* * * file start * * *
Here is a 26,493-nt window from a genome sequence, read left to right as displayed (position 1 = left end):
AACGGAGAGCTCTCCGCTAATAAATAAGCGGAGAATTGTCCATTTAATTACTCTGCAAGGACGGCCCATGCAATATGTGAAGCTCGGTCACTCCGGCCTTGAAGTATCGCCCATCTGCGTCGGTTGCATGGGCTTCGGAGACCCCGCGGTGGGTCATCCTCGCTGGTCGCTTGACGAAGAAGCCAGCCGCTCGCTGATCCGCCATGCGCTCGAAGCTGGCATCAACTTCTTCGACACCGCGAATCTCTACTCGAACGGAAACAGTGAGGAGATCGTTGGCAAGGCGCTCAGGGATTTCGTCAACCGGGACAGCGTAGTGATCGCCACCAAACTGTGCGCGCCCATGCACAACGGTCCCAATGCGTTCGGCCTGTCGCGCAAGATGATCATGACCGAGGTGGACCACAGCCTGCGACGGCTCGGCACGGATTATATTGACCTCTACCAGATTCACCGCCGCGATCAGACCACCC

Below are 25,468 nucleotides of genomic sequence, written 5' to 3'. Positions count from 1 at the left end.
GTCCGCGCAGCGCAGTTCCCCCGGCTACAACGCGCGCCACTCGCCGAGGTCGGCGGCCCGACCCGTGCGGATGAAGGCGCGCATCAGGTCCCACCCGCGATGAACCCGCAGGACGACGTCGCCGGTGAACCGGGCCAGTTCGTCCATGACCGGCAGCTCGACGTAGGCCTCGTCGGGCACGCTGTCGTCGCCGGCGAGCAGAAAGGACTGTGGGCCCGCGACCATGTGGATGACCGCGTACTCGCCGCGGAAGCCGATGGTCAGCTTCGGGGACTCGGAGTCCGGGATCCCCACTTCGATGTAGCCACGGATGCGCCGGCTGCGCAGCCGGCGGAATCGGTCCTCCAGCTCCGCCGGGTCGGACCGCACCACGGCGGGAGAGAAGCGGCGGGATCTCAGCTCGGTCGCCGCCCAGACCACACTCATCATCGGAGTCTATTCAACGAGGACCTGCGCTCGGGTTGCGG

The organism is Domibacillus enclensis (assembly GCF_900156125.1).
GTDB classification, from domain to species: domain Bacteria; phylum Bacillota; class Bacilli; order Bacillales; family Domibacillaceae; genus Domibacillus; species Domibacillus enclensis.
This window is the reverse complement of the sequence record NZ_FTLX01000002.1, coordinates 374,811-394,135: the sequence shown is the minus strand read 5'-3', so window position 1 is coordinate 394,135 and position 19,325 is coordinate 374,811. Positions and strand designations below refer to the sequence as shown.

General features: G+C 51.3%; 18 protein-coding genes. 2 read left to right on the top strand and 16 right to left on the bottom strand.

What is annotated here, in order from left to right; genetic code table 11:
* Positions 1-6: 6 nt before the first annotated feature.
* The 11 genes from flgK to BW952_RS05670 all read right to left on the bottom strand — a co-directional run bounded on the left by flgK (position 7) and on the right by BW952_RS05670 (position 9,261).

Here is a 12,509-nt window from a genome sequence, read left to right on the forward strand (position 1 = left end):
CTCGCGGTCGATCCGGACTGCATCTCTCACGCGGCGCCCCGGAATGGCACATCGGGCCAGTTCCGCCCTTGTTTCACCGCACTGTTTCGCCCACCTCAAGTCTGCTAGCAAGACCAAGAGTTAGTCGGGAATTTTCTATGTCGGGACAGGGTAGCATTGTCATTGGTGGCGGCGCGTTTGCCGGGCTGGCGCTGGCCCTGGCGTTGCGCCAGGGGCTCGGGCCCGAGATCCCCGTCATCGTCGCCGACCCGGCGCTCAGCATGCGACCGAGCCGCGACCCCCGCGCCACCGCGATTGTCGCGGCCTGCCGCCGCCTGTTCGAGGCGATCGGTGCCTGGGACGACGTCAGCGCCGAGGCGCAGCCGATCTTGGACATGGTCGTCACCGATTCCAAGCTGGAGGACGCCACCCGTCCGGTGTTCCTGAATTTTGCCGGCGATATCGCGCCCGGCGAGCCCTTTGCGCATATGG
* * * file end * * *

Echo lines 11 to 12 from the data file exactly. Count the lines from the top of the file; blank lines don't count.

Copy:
* The 11 genes from flgK to BW952_RS05670 all read right to left on the bottom strand — a co-directional run bounded on the left by flgK (position 7) and on the right by BW952_RS05670 (position 9,261).

Here is a 12,509-nt window from a genome sequence, read left to right on the forward strand (position 1 = left end):